Design-Based Research – A Vehicle for Pedagogic Change

‘The twin assumptions that all ‘theory’ is non-practical and all ‘practice’ is non-theoretical are, therefore, entirely misguided….. ‘Theories’ are not bodies of knowledge that can be generated out of a practical vacuum and teaching is not some kind of robot-like mechanical performance that is devoid of any theoretical reflection. Both are practical undertakings whose guiding theory consists of the reflective consciousness of their respective practitioners.’

Carr and Kemmis (1986, p.113)

This quote from Carr and Kemmis is one way of understanding the concept of ‘praxis’. Here they argue that any attempt to separate out theory and practice is doomed to failure; they see them as intimately related. In our practice we generate generalisations (or theories), and in developing our practice we draw, however generally, on theory. This quote comes from their book Becoming Critical: education, knowledge and action research which sets out a philosophical case for the use of action research.

This is a very useful starting point for the development of curricula, the development of resources or the embedding of technology in pedagogy, and is also one of the starting points for the use of design-based research (DBR). DBR is a relatively new, but rapidly expanding, approach to research and change (Anderson and Shattuck, 2012) and can be best described as a method which aims to improve practice through cycles of diagnosis/analysis, design, development and implementation. The method makes use of teachers and researchers working together to create learning designs which are context sensitive. The development of technological innovations is particularly prevalent in the use of DBR (Wang and Hannafin, 2005), but any project which focuses on developing a curriculum design (Plomp & Nieveen, 2007), or resources would be a great focus for using this approach.

The DBR cycle

The DBR cycle starts by identifying an issue, such as an area of learning, or a decision that the current approach/resource base in an area of the curriculum is old and outdated. Having decided on the problem/issue which the group faces, a proposal is developed which aims to solve the deficit or improve the area of interest. This can be developed through internal discussion within the group, but in good quality DBR should evolve from an engagement with relevant research literature so that there is a strong theoretical foundation to the planned design.

Having sketched out a proposal for development based on engagement with research and theory, the next stage is for the group to create a tentative design. This stage focuses on deciding the technology, resources or curriculum design which would help transform the area of interest. At this point, the group might sketch out loose ideas on paper, and discuss the outline of the proposed changes/developments. The principle here is to bring together the ideas learned from the research undertaken in the first stage and the group’s professional knowledge and creativity to develop a design.

Next, the group, or an associated researcher, create artefact(s), be this a scheme of work, a technologically based development such as a website, or activity resources. These artefacts are then used in a learning context, and their success is measured. This might be through the use of interviews or questionnaires with students to gain their perceptions of the design change, and/or it might be based on test scores or a consideration of the work students have produced. This stage is important as it is the ‘test’ of the utility and success of the designed intervention. The results are then used as a way of considering whether the design needs to be further developed, or whether the group can move on to another area of innovation.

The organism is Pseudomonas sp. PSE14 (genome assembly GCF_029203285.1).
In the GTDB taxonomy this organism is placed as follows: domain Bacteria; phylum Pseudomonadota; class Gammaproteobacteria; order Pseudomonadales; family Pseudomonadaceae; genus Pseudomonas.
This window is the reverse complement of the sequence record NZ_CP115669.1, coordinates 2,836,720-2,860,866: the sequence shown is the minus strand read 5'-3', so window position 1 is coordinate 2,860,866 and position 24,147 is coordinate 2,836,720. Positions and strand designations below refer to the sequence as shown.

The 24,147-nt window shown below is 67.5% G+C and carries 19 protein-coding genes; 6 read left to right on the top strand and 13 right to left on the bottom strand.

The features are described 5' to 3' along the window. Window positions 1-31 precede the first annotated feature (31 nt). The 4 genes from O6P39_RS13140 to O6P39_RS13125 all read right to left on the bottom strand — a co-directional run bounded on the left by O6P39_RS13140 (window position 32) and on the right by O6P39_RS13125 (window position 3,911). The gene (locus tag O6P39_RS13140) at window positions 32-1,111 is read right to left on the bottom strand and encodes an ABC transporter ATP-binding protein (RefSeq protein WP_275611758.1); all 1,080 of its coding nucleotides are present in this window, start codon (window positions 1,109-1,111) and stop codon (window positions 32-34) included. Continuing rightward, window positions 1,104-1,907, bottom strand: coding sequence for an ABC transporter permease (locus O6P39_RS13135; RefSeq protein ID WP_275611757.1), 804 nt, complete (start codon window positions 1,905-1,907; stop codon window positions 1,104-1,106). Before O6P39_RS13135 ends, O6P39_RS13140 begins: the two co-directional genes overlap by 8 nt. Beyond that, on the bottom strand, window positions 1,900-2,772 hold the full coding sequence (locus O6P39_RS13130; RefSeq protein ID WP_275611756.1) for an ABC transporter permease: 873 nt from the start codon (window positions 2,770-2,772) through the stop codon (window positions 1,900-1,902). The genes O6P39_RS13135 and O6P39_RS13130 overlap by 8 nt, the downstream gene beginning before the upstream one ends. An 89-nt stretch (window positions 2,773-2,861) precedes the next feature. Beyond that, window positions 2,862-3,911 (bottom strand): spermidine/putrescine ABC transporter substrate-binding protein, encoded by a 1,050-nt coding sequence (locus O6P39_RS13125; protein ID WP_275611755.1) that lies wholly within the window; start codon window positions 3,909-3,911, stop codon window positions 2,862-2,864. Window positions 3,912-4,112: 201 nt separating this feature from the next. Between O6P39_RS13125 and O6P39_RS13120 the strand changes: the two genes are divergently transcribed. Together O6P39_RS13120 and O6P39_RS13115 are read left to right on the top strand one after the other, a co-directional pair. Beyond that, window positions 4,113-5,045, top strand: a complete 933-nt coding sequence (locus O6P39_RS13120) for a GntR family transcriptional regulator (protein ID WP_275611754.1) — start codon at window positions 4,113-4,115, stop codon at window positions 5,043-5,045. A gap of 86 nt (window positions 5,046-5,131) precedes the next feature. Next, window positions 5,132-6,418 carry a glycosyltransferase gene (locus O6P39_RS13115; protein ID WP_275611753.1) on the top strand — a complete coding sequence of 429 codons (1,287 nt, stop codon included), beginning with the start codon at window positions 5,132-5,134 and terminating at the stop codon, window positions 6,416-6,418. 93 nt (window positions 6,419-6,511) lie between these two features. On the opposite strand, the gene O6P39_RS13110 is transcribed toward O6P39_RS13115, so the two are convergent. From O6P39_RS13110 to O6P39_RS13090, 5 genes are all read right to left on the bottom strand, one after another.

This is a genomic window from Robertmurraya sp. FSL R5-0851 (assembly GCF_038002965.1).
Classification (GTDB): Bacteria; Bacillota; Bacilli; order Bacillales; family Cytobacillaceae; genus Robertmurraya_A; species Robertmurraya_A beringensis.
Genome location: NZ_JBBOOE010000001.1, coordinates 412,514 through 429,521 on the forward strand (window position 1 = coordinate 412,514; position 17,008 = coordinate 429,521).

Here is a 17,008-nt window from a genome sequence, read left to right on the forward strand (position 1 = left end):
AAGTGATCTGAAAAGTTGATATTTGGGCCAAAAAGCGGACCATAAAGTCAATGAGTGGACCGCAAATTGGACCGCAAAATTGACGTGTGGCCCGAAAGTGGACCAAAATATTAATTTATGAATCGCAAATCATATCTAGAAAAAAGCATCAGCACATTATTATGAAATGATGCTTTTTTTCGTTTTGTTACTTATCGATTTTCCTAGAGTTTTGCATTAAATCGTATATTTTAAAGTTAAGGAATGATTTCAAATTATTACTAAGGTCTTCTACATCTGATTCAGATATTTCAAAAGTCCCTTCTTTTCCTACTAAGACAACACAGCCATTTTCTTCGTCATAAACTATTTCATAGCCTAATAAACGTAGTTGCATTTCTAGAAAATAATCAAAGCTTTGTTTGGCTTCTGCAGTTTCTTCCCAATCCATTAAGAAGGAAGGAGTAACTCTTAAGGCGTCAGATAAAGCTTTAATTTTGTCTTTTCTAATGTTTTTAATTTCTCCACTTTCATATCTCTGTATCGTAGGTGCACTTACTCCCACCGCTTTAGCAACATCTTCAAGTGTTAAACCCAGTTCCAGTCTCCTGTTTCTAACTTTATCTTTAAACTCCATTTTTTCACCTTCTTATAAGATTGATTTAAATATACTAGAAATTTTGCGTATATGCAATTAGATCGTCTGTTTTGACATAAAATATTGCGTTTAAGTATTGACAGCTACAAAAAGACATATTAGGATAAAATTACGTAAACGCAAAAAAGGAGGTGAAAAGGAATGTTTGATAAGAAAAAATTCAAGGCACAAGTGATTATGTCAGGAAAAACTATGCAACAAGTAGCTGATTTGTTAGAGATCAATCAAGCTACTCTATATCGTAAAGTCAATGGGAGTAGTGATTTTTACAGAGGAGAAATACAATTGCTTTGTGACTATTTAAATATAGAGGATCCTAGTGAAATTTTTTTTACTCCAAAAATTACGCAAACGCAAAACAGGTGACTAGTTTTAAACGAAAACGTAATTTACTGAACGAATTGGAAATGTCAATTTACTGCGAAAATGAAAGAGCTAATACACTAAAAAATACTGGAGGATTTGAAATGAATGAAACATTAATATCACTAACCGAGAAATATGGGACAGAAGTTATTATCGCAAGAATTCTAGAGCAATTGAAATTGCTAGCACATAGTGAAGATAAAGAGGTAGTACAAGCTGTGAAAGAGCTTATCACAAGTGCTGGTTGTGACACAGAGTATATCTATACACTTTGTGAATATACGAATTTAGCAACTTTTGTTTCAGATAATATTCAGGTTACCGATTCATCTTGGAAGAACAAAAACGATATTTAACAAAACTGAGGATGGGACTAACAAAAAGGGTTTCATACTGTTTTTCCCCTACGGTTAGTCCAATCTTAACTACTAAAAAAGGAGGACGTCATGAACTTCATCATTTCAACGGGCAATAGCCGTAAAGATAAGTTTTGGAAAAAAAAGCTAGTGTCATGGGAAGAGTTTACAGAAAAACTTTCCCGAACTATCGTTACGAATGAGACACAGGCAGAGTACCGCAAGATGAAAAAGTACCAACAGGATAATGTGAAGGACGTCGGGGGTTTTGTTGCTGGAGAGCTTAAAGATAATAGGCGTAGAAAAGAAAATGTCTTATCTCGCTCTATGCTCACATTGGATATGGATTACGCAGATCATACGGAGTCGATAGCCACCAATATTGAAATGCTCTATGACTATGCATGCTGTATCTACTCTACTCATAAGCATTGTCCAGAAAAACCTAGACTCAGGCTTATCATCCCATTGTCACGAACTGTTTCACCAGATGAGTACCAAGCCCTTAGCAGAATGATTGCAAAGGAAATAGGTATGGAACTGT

As we begin to develop a new approach to a master’s degree by repositioning study skills and research methods to become a central component in student learning, there are a number of areas that we need to consider. What does research suggest is the best way of encouraging learning in:

–        Study skills

–        Research methods

But also approaches to independent student learning including exploration of:

–        Blended learning approaches

–        Problem-based learning

Ultimately, how can all of these elements be embedded in authentic and meaningful ways into the other modules of the master’s degree? One initial represent of a possible conceptual design is given below but will no doubt change (possibly quite radically) as we develop our thinking and dig deeper into relevant research.

DBR masters outline

The DBR will create a ‘meta-level’ framework for developing the curriculum, teaching and learning approaches and blended learning technologies. It will also allow us to identify elements of the framework which we wish to investigate through a number of smaller, more detailed evaluative and action research projects. At the end of the first year of the new course we can then bring these different projects together to act as an evaluation of the DBR framework. In addition, given the nature of the development, we might even be able to involve students in their own evaluative research about the course.


Anderson, T. & Shattuck, J. (2012) ‘Design-Based Research: A Decade of Progress in Education Research?’ Educational Researcher 41(1), 16-25.

Carr, W. & Kemmis, S. (1986) Becoming Critical: education, knowledge and action research. Lewes, Falmer.

Plomp, T. & Nieveen, N. (2007) Introduction to educational design research. Proceedings of the seminar conducted at the East China Normal University, Shanghai (PR China), November 23-26, 2007

Wang, F. & Hannafin, M.J. (2005) ‘Design-Based Research and Technology-Enhanced Learning Environments.’  Educational Technology Research and Development 53(4), 5-23.


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